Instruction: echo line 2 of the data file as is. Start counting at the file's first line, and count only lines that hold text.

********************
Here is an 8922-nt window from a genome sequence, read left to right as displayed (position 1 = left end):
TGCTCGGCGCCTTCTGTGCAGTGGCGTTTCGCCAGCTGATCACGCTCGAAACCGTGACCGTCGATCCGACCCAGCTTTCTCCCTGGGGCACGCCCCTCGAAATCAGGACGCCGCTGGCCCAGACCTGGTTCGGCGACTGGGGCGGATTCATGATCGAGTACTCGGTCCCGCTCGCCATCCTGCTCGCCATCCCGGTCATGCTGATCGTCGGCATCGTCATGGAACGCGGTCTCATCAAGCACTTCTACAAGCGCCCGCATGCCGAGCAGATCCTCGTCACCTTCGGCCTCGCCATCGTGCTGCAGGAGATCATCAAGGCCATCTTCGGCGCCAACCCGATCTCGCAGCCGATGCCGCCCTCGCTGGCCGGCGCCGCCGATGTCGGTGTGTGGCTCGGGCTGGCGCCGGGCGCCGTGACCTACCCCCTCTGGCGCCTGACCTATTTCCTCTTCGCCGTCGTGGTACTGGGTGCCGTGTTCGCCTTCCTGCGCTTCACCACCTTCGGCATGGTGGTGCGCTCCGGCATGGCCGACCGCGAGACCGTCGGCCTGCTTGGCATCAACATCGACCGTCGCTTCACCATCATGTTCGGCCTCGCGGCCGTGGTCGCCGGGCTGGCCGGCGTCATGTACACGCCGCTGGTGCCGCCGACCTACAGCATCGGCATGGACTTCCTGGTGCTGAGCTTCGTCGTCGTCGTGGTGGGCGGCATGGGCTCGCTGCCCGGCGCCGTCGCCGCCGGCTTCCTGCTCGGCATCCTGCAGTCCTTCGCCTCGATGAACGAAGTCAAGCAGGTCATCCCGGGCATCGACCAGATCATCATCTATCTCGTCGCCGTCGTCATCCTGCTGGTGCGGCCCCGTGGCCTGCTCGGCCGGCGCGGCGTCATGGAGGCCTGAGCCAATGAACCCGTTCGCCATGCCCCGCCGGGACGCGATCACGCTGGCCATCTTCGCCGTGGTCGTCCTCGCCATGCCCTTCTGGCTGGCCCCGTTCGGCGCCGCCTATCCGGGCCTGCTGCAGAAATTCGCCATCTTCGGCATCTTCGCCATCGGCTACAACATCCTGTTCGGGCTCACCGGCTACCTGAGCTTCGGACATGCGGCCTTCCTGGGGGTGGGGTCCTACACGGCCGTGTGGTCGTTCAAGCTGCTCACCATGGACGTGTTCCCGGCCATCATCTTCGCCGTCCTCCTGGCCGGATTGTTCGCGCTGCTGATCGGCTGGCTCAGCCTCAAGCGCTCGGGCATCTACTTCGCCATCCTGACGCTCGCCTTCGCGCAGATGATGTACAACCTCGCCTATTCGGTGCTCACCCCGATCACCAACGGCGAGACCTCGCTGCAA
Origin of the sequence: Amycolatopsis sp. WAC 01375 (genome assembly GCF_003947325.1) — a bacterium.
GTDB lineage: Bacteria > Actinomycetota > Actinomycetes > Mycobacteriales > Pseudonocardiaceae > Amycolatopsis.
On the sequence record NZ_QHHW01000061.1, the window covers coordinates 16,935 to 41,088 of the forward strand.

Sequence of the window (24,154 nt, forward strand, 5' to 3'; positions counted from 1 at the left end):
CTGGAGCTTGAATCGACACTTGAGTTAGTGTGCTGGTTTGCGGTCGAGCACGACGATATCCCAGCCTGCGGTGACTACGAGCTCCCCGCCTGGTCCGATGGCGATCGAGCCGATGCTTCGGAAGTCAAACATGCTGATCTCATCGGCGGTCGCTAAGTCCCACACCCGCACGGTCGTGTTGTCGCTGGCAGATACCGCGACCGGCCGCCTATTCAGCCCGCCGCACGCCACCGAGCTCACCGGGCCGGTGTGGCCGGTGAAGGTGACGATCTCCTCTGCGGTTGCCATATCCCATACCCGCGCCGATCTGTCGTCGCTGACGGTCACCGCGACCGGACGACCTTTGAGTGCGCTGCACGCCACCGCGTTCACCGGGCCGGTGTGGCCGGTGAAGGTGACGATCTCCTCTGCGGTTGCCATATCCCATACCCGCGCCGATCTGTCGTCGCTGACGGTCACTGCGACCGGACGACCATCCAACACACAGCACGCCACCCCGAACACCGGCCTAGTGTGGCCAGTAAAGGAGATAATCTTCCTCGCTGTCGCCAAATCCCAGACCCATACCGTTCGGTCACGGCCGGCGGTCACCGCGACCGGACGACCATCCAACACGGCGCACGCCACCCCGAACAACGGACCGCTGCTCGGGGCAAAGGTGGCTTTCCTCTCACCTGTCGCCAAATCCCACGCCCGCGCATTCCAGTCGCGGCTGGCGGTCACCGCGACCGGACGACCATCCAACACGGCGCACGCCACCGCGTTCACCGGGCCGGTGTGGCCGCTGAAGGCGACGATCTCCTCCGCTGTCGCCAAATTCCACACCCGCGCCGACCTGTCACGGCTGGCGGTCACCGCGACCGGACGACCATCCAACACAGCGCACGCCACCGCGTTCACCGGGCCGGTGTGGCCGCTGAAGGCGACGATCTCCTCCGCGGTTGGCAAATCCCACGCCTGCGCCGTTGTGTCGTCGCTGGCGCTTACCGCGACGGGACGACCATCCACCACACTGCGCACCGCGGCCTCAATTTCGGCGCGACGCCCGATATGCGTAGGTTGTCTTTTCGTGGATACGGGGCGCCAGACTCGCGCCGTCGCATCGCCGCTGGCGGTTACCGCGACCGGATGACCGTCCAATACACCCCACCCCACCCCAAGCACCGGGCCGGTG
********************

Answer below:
TGCTCGGCGCCTTCTGTGCAGTGGCGTTTCGCCAGCTGATCACGCTCGAAACCGTGACCGTCGATCCGACCCAGCTTTCTCCCTGGGGCACGCCCCTCGAAATCAGGACGCCGCTGGCCCAGACCTGGTTCGGCGACTGGGGCGGATTCATGATCGAGTACTCGGTCCCGCTCGCCATCCTGCTCGCCATCCCGGTCATGCTGATCGTCGGCATCGTCATGGAACGCGGTCTCATCAAGCACTTCTACAAGCGCCCGCATGCCGAGCAGATCCTCGTCACCTTCGGCCTCGCCATCGTGCTGCAGGAGATCATCAAGGCCATCTTCGGCGCCAACCCGATCTCGCAGCCGATGCCGCCCTCGCTGGCCGGCGCCGCCGATGTCGGTGTGTGGCTCGGGCTGGCGCCGGGCGCCGTGACCTACCCCCTCTGGCGCCTGACCTATTTCCTCTTCGCCGTCGTGGTACTGGGTGCCGTGTTCGCCTTCCTGCGCTTCACCACCTTCGGCATGGTGGTGCGCTCCGGCATGGCCGACCGCGAGACCGTCGGCCTGCTTGGCATCAACATCGACCGTCGCTTCACCATCATGTTCGGCCTCGCGGCCGTGGTCGCCGGGCTGGCCGGCGTCATGTACACGCCGCTGGTGCCGCCGACCTACAGCATCGGCATGGACTTCCTGGTGCTGAGCTTCGTCGTCGTCGTGGTGGGCGGCATGGGCTCGCTGCCCGGCGCCGTCGCCGCCGGCTTCCTGCTCGGCATCCTGCAGTCCTTCGCCTCGATGAACGAAGTCAAGCAGGTCATCCCGGGCATCGACCAGATCATCATCTATCTCGTCGCCGTCGTCATCCTGCTGGTGCGGCCCCGTGGCCTGCTCGGCCGGCGCGGCGTCATGGAGGCCTGAGCCAATGAACCCGTTCGCCATGCCCCGCCGGGACGCGATCACGCTGGCCATCTTCGCCGTGGTCGTCCTCGCCATGCCCTTCTGGCTGGCCCCGTTCGGCGCCGCCTATCCGGGCCTGCTGCAGAAATTCGCCATCTTCGGCATCTTCGCCATCGGCTACAACATCCTGTTCGGGCTCACCGGCTACCTGAGCTTCGGACATGCGGCCTTCCTGGGGGTGGGGTCCTACACGGCCGTGTGGTCGTTCAAGCTGCTCACCATGGACGTGTTCCCGGCCATCATCTTCGCCGTCCTCCTGGCCGGATTGTTCGCGCTGCTGATCGGCTGGCTCAGCCTCAAGCGCTCGGGCATCTACTTCGCCATCCTGACGCTCGCCTTCGCGCAGATGATGTACAACCTCGCCTATTCGGTGCTCACCCCGATCACCAACGGCGAGACCTCGCTGCAA